This indenture made the thirteenth day of October one thousand seven hundred and eighty, between James Duncanson and Mary his wife, of one part, and Thomas Porter, of the other part. Witnesseth that James Duncanson and Mary his wife, for the sum of one thousand two hundred pounds current money of Virginia to them in hand paid by these presents doth bargain and sell Thomas Porter, his heirs and assigns, forever that tract land lying in county of Culpeper whereon James Finnie formerly lived, containing six hundred acres by the same more or less and bounded: Beginning at a hickory on the East side of White Oak Run in Andrew Carpenter’s line, extending thence South 65 degrees, East 172 poles to a white oak in the said line, thence South 11, East 125 poles to two red oaks, thence South 27 East 276 poles to a white oak on Dark Run, thence up said Run to the mouth of a branch called Finnie’s Spring Branch, thence up said branch to three blazed pines in the said branch, thence West 180 poles to a red oak near a branch, thence South 15 West 118 poles to a hickory at the head of a branch corner to Layman and Elliot Buchannon, then South 52 poles to three hickories corner to said Buchannon on a hill thence North 75 West 94 poles to a black oak and hickory corner to said Buchannon, thence North 50 East 200 poles to a white oak on a ridge corner to John Wayland, thence North 15 West 80 poles to four sycamores on the White Oak Run thence down the said run to the beginning together with all houses, fences, waters and all other appurtenances belonging to have and to hold said premises with the appurtenances to said Thomas Porter, his heirs and assigns, forever. In witness whereof James Duncanson and Mary his wife have hereunto set their hands and seals the day and year first above written. James Duncanson, Mary Duncanson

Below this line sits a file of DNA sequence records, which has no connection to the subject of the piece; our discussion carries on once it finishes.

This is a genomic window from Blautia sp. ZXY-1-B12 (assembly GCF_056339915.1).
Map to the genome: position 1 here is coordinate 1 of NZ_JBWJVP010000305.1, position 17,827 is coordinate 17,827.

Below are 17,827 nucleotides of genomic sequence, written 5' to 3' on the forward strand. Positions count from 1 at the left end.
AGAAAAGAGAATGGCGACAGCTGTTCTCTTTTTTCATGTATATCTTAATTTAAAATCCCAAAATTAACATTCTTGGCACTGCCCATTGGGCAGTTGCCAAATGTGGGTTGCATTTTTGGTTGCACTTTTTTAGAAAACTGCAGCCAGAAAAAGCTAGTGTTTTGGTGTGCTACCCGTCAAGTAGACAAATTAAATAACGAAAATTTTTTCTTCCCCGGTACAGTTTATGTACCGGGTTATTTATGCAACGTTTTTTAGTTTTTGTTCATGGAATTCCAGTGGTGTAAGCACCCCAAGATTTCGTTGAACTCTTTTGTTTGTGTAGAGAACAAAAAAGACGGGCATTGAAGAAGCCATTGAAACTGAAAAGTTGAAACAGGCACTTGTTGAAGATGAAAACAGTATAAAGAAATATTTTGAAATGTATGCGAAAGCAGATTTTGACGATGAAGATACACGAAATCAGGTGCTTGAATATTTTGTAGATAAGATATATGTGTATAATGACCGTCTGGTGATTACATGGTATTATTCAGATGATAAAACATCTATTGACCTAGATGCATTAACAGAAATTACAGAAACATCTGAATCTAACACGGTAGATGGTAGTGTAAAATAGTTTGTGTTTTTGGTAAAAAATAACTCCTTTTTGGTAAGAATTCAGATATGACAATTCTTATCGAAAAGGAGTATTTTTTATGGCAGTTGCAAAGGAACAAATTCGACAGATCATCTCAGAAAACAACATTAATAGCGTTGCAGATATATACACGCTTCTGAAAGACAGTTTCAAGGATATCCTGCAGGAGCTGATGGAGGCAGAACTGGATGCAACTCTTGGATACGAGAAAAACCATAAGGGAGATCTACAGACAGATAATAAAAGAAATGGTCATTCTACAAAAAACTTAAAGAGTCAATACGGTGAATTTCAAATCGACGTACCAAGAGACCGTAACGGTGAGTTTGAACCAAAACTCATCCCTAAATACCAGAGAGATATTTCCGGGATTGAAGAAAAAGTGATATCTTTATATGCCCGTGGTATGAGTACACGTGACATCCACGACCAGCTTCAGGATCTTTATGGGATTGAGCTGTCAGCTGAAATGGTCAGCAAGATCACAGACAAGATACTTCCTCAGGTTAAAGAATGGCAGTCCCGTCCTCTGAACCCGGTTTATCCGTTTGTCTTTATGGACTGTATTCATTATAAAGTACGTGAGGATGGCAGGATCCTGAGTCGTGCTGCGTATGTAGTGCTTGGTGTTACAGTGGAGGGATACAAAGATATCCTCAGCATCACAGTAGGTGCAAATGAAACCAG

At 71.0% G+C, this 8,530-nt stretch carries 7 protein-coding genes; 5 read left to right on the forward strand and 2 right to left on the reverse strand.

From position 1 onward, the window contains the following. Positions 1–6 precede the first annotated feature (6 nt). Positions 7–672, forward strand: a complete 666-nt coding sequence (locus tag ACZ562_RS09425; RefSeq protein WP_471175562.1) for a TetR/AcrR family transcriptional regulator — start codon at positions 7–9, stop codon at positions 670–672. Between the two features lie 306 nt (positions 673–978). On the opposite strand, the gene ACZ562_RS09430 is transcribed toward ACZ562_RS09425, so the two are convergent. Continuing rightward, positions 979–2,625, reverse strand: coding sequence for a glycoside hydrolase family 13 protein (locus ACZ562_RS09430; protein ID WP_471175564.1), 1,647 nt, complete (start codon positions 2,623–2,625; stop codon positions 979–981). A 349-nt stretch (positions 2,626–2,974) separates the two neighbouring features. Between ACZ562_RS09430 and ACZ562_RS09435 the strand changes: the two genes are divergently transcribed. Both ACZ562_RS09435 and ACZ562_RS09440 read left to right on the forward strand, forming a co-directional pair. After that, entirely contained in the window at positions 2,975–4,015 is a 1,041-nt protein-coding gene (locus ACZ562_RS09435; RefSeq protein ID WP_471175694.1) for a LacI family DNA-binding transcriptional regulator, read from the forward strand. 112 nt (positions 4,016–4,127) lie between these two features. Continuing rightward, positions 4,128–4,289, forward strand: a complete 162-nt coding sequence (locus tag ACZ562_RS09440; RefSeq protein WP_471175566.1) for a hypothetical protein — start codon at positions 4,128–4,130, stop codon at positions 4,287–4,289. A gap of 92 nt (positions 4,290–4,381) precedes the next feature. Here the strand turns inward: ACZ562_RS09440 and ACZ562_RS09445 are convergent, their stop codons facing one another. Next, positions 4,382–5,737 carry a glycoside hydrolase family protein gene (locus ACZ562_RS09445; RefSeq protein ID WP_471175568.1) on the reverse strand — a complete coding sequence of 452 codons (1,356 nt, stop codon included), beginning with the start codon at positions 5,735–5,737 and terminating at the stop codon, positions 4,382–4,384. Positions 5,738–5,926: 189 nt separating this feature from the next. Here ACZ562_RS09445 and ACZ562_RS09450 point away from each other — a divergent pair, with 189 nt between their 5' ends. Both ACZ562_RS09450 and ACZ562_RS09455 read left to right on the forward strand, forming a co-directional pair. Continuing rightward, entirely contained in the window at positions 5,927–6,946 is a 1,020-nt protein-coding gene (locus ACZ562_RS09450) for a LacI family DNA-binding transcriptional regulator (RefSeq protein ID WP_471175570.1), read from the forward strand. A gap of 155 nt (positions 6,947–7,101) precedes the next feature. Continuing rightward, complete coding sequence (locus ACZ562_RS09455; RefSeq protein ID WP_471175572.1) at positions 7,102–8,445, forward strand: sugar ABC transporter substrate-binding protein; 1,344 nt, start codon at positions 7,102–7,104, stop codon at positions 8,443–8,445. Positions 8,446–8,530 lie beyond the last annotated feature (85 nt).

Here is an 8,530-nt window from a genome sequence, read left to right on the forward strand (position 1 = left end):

At a Court held for Culpeper County the 16th day of October 1780 this indenture was acknowledged by within named James Duncanson and ordered to be recorded.
John L. Edwards was born 211 years ago – October 12, 1800 – in Loudoun County, Virginia, the son of Edward Barber Edwards and Nancy Linton. John married Mildred L. Linton in 1831. John and Mildred had one daughter, Lucretia.
From Marion County, Kentucky, Biographies
Biography of Beaty Logan